After finishing a long-term freelance assignment, it felt like the pressure had been lifted off my shoulders. I’ve had more time to relax and more attention to direct towards whatever project I might want to pursue. A little more time to recalibrate and move towards things that feel important.
What better way to celebrate than to go watch the latest installment in a campy movie franchise from my adolescence?
I had a brief weird moment while watching F9. (Was there ever a plan for naming these movies?) Of all places, I started feeling depressed while watching a scene of one of the characters stealing an expensive necklace from a fancy party. I thought to myself, “People don’t really live like this, do they? This is clearly just in the movies.” But they surely do live like this. Caviar, hors d’oeuvres, high fashion. Maybe only assholes live this way. Am I justifying?
I thought to myself, “I will never experience this kind of lifestyle,” never step foot in the closest real experiences of opulence they base these movies on. And maybe I wouldn’t even want it anyway. But I felt my time slipping away. The interval between now and the last Fast movie I saw is plainly lacking in emeralds, exploding cars, or a family to rival Dom Toretto’s.
After so long, I was back in the movie theater, checking in on the pulse of this enormous stupid thing. There is some artistry in the movies and some value, but not much. The things that are deemed entertaining by our culture, franchised, and seen through to lucrative completion are confusing and often repugnant. Built around the tropes that have worked in the past, they cash in on repetition. Nobody wants to see a movie that is completely new, one that makes them feel as if they don’t know what to expect.
After seeing the same film with a new coat of paint—where every character who had died was brought back to life, where all the subtitles and set pieces were presented just as before—I drove my car two blocks back home. Under the popular spell and obeying the traffic laws, I felt some of the old satisfied, ignorant vibes that I had associated with my previous life here before the pandemic. The same carelessness, the same left-hand turn. Culture shock. Back to the old shitty.
The movies have been ruined by this idea, a gigantic conglomerated mill spewing out so much regurgitated crap. As the credits rolled, I concluded that I hadn’t really missed it. With a huge haltering pause in the middle of it all, I’d wondered if people would come to their senses and enact some changes to distance themselves from the machine. Then again, maybe they never really wanted to. This, the present day, could end up being the period of re-hypnotization after the hiatus.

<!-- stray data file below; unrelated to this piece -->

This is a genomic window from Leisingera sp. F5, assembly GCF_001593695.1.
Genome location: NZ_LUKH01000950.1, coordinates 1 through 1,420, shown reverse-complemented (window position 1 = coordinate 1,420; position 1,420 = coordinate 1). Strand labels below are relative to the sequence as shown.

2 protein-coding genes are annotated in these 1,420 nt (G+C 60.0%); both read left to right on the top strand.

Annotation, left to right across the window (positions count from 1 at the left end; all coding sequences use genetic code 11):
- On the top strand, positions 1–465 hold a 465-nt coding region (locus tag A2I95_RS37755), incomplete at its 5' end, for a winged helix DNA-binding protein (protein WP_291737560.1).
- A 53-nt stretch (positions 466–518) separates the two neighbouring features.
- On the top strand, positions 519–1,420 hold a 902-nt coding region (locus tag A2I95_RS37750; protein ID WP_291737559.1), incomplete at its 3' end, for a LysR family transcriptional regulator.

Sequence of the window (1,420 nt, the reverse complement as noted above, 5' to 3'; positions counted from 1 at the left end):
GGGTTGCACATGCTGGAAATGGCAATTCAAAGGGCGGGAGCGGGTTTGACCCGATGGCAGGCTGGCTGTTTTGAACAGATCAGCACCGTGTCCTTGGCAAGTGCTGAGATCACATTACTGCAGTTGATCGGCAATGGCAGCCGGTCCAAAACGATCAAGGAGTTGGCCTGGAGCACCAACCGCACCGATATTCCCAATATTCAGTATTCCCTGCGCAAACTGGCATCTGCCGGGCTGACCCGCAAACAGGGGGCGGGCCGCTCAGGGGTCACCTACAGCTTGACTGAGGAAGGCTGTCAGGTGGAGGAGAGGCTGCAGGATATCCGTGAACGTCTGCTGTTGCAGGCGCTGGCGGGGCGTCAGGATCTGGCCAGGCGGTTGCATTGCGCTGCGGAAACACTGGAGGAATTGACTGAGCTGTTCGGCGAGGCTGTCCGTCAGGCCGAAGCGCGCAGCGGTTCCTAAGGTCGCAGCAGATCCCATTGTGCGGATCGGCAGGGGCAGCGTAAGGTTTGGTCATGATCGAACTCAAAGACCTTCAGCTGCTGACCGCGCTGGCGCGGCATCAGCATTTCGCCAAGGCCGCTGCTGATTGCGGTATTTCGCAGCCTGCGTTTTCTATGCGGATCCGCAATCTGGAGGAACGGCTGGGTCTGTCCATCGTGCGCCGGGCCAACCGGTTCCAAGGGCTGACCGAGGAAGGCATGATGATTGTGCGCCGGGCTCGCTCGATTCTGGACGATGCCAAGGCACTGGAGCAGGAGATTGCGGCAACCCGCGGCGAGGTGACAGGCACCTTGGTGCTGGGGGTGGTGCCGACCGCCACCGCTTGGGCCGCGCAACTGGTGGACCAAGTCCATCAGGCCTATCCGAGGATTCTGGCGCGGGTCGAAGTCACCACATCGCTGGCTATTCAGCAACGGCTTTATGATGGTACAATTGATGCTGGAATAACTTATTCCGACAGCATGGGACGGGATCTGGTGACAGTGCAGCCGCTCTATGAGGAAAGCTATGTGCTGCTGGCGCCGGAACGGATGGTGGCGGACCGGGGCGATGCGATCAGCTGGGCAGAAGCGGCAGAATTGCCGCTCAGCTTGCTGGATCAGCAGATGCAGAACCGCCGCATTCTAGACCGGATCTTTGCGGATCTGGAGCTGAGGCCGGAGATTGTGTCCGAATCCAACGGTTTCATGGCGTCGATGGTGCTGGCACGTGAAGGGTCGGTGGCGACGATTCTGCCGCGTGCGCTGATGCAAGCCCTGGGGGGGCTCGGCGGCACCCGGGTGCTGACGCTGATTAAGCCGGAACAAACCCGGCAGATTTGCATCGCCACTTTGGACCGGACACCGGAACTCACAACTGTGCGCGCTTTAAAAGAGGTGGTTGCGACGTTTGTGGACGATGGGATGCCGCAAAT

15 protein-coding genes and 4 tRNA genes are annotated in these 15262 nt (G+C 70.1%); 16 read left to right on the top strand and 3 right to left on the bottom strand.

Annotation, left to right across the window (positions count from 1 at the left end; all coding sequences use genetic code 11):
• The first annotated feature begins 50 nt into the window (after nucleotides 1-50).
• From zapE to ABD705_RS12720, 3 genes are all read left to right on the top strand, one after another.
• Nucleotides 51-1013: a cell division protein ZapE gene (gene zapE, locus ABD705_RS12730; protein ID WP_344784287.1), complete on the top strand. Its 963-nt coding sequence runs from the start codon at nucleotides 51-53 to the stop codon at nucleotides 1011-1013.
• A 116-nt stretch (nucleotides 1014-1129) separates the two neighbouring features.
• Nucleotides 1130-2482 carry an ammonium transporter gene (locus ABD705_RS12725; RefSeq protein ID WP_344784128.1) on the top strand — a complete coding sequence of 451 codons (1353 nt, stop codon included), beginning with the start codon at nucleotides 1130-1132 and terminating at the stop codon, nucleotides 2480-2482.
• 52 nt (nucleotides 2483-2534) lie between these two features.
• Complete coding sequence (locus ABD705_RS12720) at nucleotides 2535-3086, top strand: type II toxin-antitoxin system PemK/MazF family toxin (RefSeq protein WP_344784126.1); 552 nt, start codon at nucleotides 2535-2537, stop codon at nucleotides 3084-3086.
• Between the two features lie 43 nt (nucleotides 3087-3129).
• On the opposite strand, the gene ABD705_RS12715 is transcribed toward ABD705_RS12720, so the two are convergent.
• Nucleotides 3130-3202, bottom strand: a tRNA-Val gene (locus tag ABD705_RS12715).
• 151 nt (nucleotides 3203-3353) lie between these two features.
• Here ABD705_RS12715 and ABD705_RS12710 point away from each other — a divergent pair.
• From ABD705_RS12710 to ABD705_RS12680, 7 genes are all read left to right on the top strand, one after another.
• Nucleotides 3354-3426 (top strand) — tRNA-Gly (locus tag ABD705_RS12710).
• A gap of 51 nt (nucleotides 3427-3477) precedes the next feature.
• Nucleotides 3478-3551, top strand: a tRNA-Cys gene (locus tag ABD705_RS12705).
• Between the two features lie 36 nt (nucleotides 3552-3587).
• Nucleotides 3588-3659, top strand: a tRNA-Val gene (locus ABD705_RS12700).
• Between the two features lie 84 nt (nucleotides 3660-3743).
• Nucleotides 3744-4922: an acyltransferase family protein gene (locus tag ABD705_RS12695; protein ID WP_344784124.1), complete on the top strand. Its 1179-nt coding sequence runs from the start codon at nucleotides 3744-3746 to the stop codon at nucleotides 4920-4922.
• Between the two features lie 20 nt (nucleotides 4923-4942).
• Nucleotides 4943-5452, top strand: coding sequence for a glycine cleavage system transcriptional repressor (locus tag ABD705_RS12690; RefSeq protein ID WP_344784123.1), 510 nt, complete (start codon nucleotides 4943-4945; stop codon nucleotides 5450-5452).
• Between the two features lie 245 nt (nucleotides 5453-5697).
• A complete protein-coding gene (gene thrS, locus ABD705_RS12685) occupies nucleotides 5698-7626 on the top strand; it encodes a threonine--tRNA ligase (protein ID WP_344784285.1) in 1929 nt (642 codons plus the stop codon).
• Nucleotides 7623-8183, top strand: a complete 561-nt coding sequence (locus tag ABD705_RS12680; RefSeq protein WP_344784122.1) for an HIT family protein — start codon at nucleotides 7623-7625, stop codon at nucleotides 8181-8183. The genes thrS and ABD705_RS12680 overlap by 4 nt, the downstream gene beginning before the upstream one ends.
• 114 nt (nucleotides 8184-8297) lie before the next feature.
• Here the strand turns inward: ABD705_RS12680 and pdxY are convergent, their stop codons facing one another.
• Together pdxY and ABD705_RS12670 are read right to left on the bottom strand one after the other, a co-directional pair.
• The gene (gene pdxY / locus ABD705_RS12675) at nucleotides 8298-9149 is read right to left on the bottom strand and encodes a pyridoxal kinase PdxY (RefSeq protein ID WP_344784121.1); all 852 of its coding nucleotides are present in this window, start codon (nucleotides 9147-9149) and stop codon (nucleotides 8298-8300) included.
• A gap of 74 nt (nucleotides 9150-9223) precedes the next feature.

I watched the film self-consciously, one eye turned back towards myself while things both unimportant and incomprehensible flashed on the screen ahead of me, feeling damned—feeling like I will go along inside this hamster wheel forever, life seeping away while shallowly comforted by tropes of unkillable and familiar characters. Recurring fragments of my own psyche, by this point, that are haunting and unavoidable. Unless I do this, that is: unless I make the time to come back to myself and check in, like I do, for some unfathomable reason, with the movies.
Do we truly have the power to change our practices—and by doing so, do we have the power to change our personalities? To reinvent ourselves and eliminate the self-loathing that comes from stasis and complacency?
Do we have the power to control this thing? Or shall we just watch?
This is why the future rings of darkness: the projection forward, mechanistically, of the same sordid past, with no chance for redemption or real significance. The simplest answer is a self-satisfied laugh—but this is the same as giving up. Laughing is the easy way out of things. If you’re honest you know this response is another piece of the nightmare, part of who you told yourself you would not become—a tool, a clown. You know it’s easier to grope for a witty remark than it is to change things and be genuine. It’s easier to watch the movie and laugh about the fact that it’s bad.
So today we strive for the authenticity that’s easier to keep on the sidelines instead of bringing to the forefront; the quality we all agree is so important and that most of us have but cannot seem to focus on, or make the driving force of our actions. To isolate it and use it to grow, to inform us and change us; to build a future that we don’t just want to cringe at and tolerate. One that is guffaw-proof.
I cannot believe there are nine of these fucking movies.